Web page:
Update on Law Suit to Force Lt. Governor's Office to Place Jim Bennett on Ballot

Update on Law Suit to Force Lt. Governor's Office to Place Jim Bennett on Ballot

The preliminary hearing for the lawsuit the United Utah Party is pursuing against the Lt. Governor's office was held yesterday.  Judge David Nuffer scheduled the actual hearing for July13-14. with a decision quickly after that.  The judge also used the session to pose questions about the case.  The questions to our attorneys and the state's attorneys expressed the fact that the case was not based on statute, but an executive order.  He wanted to know where the provisions of the executive order were based in statute, and he wanted to know what provisions existed in the executive order for any new party to compete.

The reality is that the governor's timetable is not based on statute.  It is something the governor simply created.  That makes it less sturdy under scrutiny because there is no statute the judge can turn to in order to guide him in deciding the case.  The Lt. Governor's office claimed they were following the general election statutes.  But they were doing so selectively.  They were not providing any path for a new party, which is provided for in the general election statutes.  They were compressing the petition gathering process for the primary ballot from three months to 20 days, which is not in any statute.  They set a deadline for candidate filing that had no basis in statute. They were setting up their own rules and then using those rules to keep Jim Bennett off the ballot.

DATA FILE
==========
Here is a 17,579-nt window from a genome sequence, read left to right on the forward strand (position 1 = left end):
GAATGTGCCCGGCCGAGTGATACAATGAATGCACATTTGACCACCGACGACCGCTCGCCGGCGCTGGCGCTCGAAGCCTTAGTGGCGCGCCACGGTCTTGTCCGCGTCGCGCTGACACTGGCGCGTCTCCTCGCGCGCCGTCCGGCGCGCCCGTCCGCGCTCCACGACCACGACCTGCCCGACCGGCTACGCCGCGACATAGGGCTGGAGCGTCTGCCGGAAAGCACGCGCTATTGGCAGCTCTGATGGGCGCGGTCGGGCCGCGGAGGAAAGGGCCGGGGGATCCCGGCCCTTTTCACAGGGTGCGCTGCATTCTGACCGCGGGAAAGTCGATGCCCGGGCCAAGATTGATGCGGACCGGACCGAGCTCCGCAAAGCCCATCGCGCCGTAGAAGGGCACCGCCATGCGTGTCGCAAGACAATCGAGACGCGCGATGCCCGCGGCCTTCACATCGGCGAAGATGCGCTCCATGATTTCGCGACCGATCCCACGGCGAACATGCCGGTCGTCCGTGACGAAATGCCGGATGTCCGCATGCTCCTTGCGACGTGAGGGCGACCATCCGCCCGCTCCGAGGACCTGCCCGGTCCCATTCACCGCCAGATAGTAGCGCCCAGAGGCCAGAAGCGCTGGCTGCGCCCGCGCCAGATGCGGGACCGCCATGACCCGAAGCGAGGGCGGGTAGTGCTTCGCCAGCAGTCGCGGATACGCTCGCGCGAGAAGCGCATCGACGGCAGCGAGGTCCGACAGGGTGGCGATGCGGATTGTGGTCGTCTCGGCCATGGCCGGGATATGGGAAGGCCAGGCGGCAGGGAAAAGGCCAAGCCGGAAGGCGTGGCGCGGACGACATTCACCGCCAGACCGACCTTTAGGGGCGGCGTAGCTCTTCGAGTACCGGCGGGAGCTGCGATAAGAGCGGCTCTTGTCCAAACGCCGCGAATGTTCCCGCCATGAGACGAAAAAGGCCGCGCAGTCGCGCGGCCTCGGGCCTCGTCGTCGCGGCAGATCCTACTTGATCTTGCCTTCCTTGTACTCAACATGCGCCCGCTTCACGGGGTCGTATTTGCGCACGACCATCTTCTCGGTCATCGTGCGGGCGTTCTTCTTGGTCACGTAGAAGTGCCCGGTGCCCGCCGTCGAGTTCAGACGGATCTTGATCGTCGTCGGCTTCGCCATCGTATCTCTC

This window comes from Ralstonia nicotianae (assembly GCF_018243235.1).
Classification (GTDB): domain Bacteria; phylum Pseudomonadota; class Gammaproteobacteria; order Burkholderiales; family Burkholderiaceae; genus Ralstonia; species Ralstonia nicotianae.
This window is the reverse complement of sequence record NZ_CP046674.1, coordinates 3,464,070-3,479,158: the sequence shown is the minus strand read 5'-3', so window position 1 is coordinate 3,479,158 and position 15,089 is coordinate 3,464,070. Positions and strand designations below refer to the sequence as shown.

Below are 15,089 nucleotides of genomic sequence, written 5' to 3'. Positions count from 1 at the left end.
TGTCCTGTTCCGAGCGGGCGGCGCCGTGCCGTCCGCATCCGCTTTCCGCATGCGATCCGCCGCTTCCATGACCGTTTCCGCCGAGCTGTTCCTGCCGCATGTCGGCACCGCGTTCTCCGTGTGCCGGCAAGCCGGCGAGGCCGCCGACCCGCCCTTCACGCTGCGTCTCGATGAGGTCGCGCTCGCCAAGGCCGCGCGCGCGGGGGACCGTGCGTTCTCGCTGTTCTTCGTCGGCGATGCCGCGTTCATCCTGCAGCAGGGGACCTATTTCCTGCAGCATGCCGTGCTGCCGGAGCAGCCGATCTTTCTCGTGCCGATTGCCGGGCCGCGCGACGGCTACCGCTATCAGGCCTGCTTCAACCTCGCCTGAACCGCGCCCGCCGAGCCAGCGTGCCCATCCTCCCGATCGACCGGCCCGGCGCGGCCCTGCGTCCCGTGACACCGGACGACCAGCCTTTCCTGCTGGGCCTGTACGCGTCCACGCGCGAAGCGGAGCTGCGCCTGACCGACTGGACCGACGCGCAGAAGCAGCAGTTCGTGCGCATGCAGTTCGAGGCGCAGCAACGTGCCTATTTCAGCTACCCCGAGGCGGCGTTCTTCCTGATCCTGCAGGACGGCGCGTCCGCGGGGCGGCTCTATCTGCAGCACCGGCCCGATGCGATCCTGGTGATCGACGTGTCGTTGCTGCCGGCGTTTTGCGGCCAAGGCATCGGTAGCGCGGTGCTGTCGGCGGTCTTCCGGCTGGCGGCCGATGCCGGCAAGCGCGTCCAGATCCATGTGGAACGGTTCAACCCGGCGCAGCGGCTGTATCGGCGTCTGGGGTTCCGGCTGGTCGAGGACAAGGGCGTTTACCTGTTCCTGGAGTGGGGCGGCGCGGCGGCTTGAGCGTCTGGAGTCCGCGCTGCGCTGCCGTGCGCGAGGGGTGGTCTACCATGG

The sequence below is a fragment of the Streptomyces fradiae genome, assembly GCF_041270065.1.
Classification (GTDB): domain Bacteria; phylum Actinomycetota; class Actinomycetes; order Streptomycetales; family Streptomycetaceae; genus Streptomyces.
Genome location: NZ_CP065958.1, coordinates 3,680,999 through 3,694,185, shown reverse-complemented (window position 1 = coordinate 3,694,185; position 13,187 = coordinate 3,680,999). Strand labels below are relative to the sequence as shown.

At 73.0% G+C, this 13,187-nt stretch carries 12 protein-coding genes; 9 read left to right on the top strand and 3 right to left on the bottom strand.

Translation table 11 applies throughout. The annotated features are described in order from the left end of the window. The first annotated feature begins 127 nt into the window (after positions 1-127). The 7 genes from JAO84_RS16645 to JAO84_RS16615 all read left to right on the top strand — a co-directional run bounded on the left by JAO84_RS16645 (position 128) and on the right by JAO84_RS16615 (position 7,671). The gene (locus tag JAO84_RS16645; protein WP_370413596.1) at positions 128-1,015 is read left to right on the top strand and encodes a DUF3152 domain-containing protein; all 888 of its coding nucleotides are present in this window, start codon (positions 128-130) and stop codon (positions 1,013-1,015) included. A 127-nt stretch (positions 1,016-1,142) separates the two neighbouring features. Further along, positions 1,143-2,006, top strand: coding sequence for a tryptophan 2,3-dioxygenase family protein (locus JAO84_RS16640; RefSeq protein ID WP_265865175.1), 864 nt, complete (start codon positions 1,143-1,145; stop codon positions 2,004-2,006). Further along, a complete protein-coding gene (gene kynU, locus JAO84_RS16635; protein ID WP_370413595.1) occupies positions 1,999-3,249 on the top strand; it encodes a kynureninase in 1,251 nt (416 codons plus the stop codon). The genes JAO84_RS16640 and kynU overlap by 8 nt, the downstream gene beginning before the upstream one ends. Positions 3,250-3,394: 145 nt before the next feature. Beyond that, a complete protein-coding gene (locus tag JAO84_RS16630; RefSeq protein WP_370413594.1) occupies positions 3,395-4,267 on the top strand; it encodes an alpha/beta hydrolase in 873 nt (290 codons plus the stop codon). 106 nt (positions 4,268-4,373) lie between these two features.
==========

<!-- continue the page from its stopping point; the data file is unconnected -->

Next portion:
The judge wanted to discover whether the timetable the governor created had provided any way for a new party to form and compete in the process.  That may be the crux of the case.  And it should turn the case in our favor because there was no such path.

Their process had shut us out of competition.  While general election statute is written in such a way that a new party can form and compete, the special election process created by the governor offered no such path.  We were denied our constitutional right to participate in an election.  The fact that it was a special election rather than a general election does not make a difference.

We do not know how this case will end up, but we do believe we have the U.S. Constitution on our side.  We hope Judge Nuffer sees it that way as well.  Soon, we will find out.